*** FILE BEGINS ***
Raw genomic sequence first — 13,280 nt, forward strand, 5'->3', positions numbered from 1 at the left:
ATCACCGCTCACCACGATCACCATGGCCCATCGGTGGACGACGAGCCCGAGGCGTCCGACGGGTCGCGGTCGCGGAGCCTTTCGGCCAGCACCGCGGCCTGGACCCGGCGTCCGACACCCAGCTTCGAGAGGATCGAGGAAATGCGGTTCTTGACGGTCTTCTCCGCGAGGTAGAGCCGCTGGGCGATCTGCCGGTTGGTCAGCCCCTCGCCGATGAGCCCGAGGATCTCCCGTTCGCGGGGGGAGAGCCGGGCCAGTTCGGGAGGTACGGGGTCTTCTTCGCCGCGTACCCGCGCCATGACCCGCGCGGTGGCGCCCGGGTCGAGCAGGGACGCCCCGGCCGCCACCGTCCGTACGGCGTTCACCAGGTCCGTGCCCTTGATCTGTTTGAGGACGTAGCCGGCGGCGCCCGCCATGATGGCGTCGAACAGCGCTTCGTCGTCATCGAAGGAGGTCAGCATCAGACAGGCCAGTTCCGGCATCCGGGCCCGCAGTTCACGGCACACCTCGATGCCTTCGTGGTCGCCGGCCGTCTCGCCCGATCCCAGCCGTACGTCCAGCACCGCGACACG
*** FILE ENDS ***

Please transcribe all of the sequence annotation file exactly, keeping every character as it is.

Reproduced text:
Raw genomic sequence first — 13,280 nt, forward strand, 5'->3', positions numbered from 1 at the left:
ATCACCGCTCACCACGATCACCATGGCCCATCGGTGGACGACGAGCCCGAGGCGTCCGACGGGTCGCGGTCGCGGAGCCTTTCGGCCAGCACCGCGGCCTGGACCCGGCGTCCGACACCCAGCTTCGAGAGGATCGAGGAAATGCGGTTCTTGACGGTCTTCTCCGCGAGGTAGAGCCGCTGGGCGATCTGCCGGTTGGTCAGCCCCTCGCCGATGAGCCCGAGGATCTCCCGTTCGCGGGGGGAGAGCCGGGCCAGTTCGGGAGGTACGGGGTCTTCTTCGCCGCGTACCCGCGCCATGACCCGCGCGGTGGCGCCCGGGTCGAGCAGGGACGCCCCGGCCGCCACCGTCCGTACGGCGTTCACCAGGTCCGTGCCCTTGATCTGTTTGAGGACGTAGCCGGCGGCGCCCGCCATGATGGCGTCGAACAGCGCTTCGTCGTCATCGAAGGAGGTCAGCATCAGACAGGCCAGTTCCGGCATCCGGGCCCGCAGTTCACGGCACACCTCGATGCCTTCGTGGTCGCCGGCCGTCTCGCCCGATCCCAGCCGTACGTCCAGCACCGCGACACG